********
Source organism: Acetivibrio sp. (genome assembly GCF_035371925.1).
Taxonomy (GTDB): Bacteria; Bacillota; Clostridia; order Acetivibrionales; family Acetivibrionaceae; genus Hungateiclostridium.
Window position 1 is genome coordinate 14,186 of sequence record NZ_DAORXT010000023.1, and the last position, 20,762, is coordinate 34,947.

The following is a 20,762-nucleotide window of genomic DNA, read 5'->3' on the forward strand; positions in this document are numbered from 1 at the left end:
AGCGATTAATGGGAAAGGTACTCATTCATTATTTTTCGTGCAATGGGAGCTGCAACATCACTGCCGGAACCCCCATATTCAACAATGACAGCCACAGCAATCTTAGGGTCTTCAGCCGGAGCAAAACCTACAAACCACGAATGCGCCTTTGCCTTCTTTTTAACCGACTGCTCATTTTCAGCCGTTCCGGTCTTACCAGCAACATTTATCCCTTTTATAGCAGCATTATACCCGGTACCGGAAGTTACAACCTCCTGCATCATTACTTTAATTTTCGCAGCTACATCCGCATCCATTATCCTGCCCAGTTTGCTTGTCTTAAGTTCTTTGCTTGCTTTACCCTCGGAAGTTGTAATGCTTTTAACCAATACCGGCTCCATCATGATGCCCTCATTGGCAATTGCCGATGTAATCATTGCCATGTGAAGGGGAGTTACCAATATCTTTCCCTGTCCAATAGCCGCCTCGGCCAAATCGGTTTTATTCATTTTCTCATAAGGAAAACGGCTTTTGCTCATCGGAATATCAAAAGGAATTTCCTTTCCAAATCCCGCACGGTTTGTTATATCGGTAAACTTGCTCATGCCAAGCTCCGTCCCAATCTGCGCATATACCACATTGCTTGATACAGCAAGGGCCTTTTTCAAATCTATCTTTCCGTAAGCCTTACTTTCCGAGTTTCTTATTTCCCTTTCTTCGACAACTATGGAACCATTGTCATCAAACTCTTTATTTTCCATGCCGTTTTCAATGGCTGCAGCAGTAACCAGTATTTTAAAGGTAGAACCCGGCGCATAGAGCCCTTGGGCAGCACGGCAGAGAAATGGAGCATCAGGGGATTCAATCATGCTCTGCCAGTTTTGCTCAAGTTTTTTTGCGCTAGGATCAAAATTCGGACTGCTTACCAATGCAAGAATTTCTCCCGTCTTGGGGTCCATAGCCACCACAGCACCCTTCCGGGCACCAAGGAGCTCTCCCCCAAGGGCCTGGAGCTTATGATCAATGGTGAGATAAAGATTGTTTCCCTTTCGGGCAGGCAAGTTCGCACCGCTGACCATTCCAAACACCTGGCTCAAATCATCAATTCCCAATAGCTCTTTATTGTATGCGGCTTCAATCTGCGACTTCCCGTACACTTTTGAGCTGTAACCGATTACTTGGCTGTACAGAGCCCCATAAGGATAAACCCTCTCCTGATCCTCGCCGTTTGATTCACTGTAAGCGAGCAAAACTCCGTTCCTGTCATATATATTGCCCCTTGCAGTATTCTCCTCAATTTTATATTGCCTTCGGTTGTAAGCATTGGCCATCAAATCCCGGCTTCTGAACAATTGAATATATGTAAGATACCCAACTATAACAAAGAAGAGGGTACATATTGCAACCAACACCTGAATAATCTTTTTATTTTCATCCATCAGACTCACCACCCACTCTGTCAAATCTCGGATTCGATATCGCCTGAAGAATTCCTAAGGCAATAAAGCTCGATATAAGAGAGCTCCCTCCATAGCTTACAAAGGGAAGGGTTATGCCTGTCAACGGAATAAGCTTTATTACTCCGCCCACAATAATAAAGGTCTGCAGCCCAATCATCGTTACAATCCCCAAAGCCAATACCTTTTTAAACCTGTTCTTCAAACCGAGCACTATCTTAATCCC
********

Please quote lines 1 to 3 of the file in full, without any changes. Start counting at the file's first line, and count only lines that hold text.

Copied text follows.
Source organism: Acetivibrio sp. (genome assembly GCF_035371925.1).
Taxonomy (GTDB): Bacteria; Bacillota; Clostridia; order Acetivibrionales; family Acetivibrionaceae; genus Hungateiclostridium.
Window position 1 is genome coordinate 14,186 of sequence record NZ_DAORXT010000023.1, and the last position, 20,762, is coordinate 34,947.